Endometriosis and PCOS are managed with medications, surgery, and lifestyle changes. Although treatable, neither condition is curable.

A Word From Verywell

Endometriosis and PCOS can be frustrating conditions to manage. Fortunately, they rarely occur together, but each disorder can negatively affect your quality of life.

Although living a healthy lifestyle can alleviate the symptoms of endometriosis and PCOS, having a sense of well-being also improves these conditions. It's essential to have social support in addition to medical help when living with endometriosis or PCOS.

Frequently Asked Questions

  • Can endometriosis cause you to gain weight?

    No. Endometriosis does not usually cause weight gain; most people with this condition are average or underweight.

  • Can PCOS trigger endometriosis?

    PCOS and endometriosis are not linked and do not trigger one another.

  • Is PCOS an autoimmune disease?

    PCOS is not considered an autoimmune disease; it is the most common endocrine disorder in women.

  • What is the best diet for PCOS and endometriosis?

    A diet of natural ingredients and rich in fresh fruits and vegetables improves symptoms of endometriosis and PCOS. Exercising also improves quality of life.

  • Can PCOS cause cancer?

    PCOS has been shown to increase the risk of developing certain types of cancer, such as endometrial cancer.

  • Can PCOS and endometriosis cause infertility?

    PCOS and endometriosis have high rates of infertility. About 30% to 50% of people with endometriosis are infertile, and 70% to 80% of people with PCOS experience infertility.

19 Sources
Verywell Health uses only high-quality sources, including peer-reviewed studies, to support the facts within our articles. Read our editorial process to learn more about how we fact-check and keep our content accurate, reliable, and trustworthy.
  1. Centers for Disease Control. Polycystic ovary syndrome.

  2. Office on Women's Health. Endometriosis.

  3. Deswal R, Narwal V, Dang A, Pundir C. The prevalence of polycystic ovary syndrome: a brief systematic reviewJ Hum Reprod Sci. 2020;13(4):261. doi: 10.4103/jhrs.JHRS_95_18

  4. The American College of Obstetricians and Gynecologists. FAQs: Endometriosis.

  5. The American College of Obstetricians and Gynecologists. FAQs: Polycystic ovary syndrome.

  6. Abraham Gnanadass S, Divakar Prabhu Y, Valsala Gopalakrishnan A. Association of metabolic and inflammatory markers with polycystic ovarian syndrome (PCOS): an update. Arch Gynecol Obstet. 2021;303(3):631–43. doi:10.1007/s00404-020-05951-2

  7. National Institutes of Health. What are the risk factors for endometriosis?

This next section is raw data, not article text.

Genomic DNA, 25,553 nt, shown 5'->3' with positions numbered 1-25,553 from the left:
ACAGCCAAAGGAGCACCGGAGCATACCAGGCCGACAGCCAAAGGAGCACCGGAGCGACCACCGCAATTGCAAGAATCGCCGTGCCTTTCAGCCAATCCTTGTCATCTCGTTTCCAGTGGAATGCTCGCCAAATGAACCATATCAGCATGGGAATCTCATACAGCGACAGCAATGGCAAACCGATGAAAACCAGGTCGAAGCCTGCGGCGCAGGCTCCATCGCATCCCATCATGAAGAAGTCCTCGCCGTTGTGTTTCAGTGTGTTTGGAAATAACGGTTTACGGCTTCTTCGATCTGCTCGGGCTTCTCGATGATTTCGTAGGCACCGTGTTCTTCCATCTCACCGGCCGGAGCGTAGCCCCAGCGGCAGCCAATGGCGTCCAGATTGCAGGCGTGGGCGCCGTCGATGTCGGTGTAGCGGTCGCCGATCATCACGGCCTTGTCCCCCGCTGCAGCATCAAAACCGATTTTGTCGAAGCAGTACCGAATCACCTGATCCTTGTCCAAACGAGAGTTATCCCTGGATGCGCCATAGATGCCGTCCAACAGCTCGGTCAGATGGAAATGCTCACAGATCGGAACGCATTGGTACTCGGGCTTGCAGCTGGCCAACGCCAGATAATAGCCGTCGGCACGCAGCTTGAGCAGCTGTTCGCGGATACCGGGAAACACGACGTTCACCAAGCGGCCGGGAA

8. Peterson CM, Johnstone EB, Hammoud AO, et al. Risk factors associated with endometriosis: importance of study population for characterizing disease in the ENDO StudyAmerican Journal of Obstetrics and Gynecology. 2013;208(6):451.e1-451.e11.  doi: 10.1016/j.ajog.2013.02.040

  9. Khan MJ, Ullah A, Basit S. Genetic basis of polycystic ovary syndrome (pcos): current perspectivesAppl Clin Genet. 2019;12:249-260.  doi:10.2147/TACG.S200341

  10. Melo A, Ferriani R, Navarro P. Treatment of infertility in women with polycystic ovary syndrome: approach to clinical practiceClinics. 2015;70(11):765-769. doi:10.6061/clinics/2015(11)09

  11. Sirmans S, Pate K. Epidemiology, diagnosis, and management of polycystic ovary syndromeCLEP. doi:10.2147/CLEP.S37559

  12. Dinsdale NL, Crespi BJ. Endometriosis and polycystic ovary syndrome are diametric disordersEvol Appl. 2021;14(7):1693-1715. doi:10.1111/eva.13244

  13. Office of Women's Health. Polycystic ovary disease.

  14. Rafique S, Decherney AH. Medical management of endometriosisClinical Obstetrics & Gynecology. 2017;60(3):485-496. doi:10.1097/GRF.0000000000000292

  15. Singh SS, Suen MWH. Surgery for endometriosis: beyond medical therapiesFertility and Sterility. 2017;107(3):549-554. doi:10.1016/j.fertnstert.2017.01.001

  16. ennberg Karlsson J, Patel H, Premberg A. Experiences of health after dietary changes in endometriosis: a qualitative interview studyBMJ Open. 2020;10(2):e032321. doi:10.1136/bmjopen-2019-032321

  17. Rocha AL, Oliveira FR, Azevedo RC, et al. Recent advances in the understanding and management of polycystic ovary syndrome. F1000Res. 2019;8:565. doi: 10.12688/f1000research.15318.1

  18. National Institutes of Heath. Can PCOS lead to cancer?

  19. Bulletti C, Coccia ME, Battistoni S, Borini A. Endometriosis and infertilityJ Assist Reprod Genet. 2010;27(8):441-447. doi:10.1007/s10815-010-9436-1

By Serenity Mirabito RN, OCN
Serenity Mirabito, MSN, RN, OCN, advocates for well-being, even in the midst of illness. She believes in arming her readers with the most current and trustworthy information leading to fully informed decision making.